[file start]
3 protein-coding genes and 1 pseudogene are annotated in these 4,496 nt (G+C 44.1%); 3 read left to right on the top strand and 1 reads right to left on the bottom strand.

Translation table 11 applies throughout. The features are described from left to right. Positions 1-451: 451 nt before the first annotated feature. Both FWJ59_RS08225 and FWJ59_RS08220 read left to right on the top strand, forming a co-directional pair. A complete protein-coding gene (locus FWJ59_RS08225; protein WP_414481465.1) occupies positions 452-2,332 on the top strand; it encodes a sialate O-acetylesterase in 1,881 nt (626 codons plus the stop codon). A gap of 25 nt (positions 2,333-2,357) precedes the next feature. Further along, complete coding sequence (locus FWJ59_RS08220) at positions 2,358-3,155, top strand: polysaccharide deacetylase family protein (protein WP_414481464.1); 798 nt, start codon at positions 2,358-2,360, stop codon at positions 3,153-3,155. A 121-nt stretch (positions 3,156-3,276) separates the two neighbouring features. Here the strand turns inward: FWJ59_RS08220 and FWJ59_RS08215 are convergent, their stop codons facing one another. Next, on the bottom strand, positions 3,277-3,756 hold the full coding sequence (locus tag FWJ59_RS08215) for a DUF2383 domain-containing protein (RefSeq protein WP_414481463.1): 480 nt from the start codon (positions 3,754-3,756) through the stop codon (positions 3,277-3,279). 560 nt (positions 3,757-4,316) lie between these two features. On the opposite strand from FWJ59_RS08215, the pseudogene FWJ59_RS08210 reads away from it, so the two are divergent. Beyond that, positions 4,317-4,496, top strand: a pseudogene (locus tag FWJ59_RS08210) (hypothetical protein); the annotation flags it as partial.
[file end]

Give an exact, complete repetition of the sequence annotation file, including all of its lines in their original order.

3 protein-coding genes and 1 pseudogene are annotated in these 4,496 nt (G+C 44.1%); 3 read left to right on the top strand and 1 reads right to left on the bottom strand.

Translation table 11 applies throughout. The features are described from left to right. Positions 1-451: 451 nt before the first annotated feature. Both FWJ59_RS08225 and FWJ59_RS08220 read left to right on the top strand, forming a co-directional pair. A complete protein-coding gene (locus FWJ59_RS08225; protein WP_414481465.1) occupies positions 452-2,332 on the top strand; it encodes a sialate O-acetylesterase in 1,881 nt (626 codons plus the stop codon). A gap of 25 nt (positions 2,333-2,357) precedes the next feature. Further along, complete coding sequence (locus FWJ59_RS08220) at positions 2,358-3,155, top strand: polysaccharide deacetylase family protein (protein WP_414481464.1); 798 nt, start codon at positions 2,358-2,360, stop codon at positions 3,153-3,155. A 121-nt stretch (positions 3,156-3,276) separates the two neighbouring features. Here the strand turns inward: FWJ59_RS08220 and FWJ59_RS08215 are convergent, their stop codons facing one another. Next, on the bottom strand, positions 3,277-3,756 hold the full coding sequence (locus tag FWJ59_RS08215) for a DUF2383 domain-containing protein (RefSeq protein WP_414481463.1): 480 nt from the start codon (positions 3,754-3,756) through the stop codon (positions 3,277-3,279). 560 nt (positions 3,757-4,316) lie between these two features. On the opposite strand from FWJ59_RS08215, the pseudogene FWJ59_RS08210 reads away from it, so the two are divergent. Beyond that, positions 4,317-4,496, top strand: a pseudogene (locus tag FWJ59_RS08210) (hypothetical protein); the annotation flags it as partial.